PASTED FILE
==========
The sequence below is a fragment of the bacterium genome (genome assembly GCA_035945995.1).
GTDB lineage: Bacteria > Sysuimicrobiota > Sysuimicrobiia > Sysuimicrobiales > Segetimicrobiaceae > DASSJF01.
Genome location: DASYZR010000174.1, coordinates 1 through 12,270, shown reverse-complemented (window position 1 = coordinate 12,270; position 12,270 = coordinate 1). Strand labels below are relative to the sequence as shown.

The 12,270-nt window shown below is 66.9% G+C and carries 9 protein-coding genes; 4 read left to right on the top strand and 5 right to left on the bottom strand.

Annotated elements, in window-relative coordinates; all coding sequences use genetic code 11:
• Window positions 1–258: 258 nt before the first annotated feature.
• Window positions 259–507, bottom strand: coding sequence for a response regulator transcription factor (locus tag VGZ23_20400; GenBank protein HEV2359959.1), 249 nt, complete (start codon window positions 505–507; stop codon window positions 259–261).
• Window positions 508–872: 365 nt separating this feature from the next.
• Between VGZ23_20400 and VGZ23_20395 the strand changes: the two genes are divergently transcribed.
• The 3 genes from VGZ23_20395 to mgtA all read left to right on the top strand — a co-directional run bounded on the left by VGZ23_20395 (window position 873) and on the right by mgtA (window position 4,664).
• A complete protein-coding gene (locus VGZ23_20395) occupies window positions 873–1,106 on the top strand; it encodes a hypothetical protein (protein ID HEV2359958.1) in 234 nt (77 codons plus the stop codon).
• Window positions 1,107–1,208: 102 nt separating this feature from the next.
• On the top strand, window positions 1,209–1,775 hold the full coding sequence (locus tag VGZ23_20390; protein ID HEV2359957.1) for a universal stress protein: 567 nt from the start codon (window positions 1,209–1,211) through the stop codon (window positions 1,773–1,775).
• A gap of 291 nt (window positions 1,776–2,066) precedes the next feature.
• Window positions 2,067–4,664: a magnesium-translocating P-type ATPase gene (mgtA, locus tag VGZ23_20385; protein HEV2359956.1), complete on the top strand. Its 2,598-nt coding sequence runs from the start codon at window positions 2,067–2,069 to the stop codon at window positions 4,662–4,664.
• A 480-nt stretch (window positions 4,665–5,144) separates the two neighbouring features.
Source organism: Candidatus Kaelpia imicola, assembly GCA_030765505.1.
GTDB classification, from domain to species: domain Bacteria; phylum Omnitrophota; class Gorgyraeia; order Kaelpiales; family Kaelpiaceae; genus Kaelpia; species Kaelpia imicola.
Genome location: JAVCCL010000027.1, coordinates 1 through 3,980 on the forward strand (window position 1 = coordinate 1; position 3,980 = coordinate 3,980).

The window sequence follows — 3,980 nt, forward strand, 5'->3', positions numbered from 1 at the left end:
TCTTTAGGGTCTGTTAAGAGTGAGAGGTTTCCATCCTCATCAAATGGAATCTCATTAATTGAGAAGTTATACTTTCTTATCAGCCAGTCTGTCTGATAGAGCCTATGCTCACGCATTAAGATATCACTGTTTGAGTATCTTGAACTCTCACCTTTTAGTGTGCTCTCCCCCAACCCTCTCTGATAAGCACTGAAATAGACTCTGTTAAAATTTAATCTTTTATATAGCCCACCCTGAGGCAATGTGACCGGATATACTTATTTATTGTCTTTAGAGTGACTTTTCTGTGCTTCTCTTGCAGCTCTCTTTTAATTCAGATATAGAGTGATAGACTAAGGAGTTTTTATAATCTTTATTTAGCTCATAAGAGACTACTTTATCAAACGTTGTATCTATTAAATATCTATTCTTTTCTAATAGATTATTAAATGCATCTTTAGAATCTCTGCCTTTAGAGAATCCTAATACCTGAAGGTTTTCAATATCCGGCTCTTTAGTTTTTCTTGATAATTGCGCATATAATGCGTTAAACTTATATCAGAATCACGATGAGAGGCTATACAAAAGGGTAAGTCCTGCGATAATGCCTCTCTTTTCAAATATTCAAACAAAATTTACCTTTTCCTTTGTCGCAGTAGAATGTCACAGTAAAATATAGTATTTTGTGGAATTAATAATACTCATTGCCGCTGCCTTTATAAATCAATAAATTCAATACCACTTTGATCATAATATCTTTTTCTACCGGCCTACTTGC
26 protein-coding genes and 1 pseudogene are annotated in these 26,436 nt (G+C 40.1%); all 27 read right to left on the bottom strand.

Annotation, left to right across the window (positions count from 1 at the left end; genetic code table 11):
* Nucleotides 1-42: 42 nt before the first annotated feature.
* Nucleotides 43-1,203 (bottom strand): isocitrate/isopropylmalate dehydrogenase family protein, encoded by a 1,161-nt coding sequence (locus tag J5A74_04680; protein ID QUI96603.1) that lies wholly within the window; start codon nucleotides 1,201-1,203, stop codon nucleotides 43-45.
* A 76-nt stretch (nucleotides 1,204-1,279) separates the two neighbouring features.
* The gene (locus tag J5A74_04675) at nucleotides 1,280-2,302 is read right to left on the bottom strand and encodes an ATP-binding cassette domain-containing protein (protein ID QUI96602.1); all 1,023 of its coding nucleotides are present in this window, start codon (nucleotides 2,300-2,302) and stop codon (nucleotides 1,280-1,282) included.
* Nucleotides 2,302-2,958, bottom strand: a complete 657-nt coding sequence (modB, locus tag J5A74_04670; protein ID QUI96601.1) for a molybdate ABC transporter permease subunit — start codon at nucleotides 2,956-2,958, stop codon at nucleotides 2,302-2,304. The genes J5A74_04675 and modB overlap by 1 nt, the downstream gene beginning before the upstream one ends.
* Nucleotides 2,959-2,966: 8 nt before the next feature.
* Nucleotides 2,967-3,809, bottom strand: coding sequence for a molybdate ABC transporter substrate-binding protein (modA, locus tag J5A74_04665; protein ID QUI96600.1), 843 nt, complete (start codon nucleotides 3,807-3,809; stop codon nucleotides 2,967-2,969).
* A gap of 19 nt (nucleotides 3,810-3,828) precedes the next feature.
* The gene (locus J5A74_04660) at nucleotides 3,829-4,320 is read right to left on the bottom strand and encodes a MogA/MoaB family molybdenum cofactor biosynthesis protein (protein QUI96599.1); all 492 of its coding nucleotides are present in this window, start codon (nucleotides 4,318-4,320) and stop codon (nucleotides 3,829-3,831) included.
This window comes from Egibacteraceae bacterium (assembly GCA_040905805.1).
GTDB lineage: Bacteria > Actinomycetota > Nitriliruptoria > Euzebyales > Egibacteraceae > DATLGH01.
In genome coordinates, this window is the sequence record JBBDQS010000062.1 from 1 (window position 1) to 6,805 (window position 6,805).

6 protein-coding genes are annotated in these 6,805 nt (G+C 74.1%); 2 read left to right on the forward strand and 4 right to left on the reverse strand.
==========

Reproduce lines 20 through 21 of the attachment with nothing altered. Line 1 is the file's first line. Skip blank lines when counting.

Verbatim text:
The window sequence follows — 3,980 nt, forward strand, 5'->3', positions numbered from 1 at the left end:
TCTTTAGGGTCTGTTAAGAGTGAGAGGTTTCCATCCTCATCAAATGGAATCTCATTAATTGAGAAGTTATACTTTCTTATCAGCCAGTCTGTCTGATAGAGCCTATGCTCACGCATTAAGATATCACTGTTTGAGTATCTTGAACTCTCACCTTTTAGTGTGCTCTCCCCCAACCCTCTCTGATAAGCACTGAAATAGACTCTGTTAAAATTTAATCTTTTATATAGCCCACCCTGAGGCAATGTGACCGGATATACTTATTTATTGTCTTTAGAGTGACTTTTCTGTGCTTCTCTTGCAGCTCTCTTTTAATTCAGATATAGAGTGATAGACTAAGGAGTTTTTATAATCTTTATTTAGCTCATAAGAGACTACTTTATCAAACGTTGTATCTATTAAATATCTATTCTTTTCTAATAGATTATTAAATGCATCTTTAGAATCTCTGCCTTTAGAGAATCCTAATACCTGAAGGTTTTCAATATCCGGCTCTTTAGTTTTTCTTGATAATTGCGCATATAATGCGTTAAACTTATATCAGAATCACGATGAGAGGCTATACAAAAGGGTAAGTCCTGCGATAATGCCTCTCTTTTCAAATATTCAAACAAAATTTACCTTTTCCTTTGTCGCAGTAGAATGTCACAGTAAAATATAGTATTTTGTGGAATTAATAATACTCATTGCCGCTGCCTTTATAAATCAATAAATTCAATACCACTTTGATCATAATATCTTTTTCTACCGGCCTACTTGC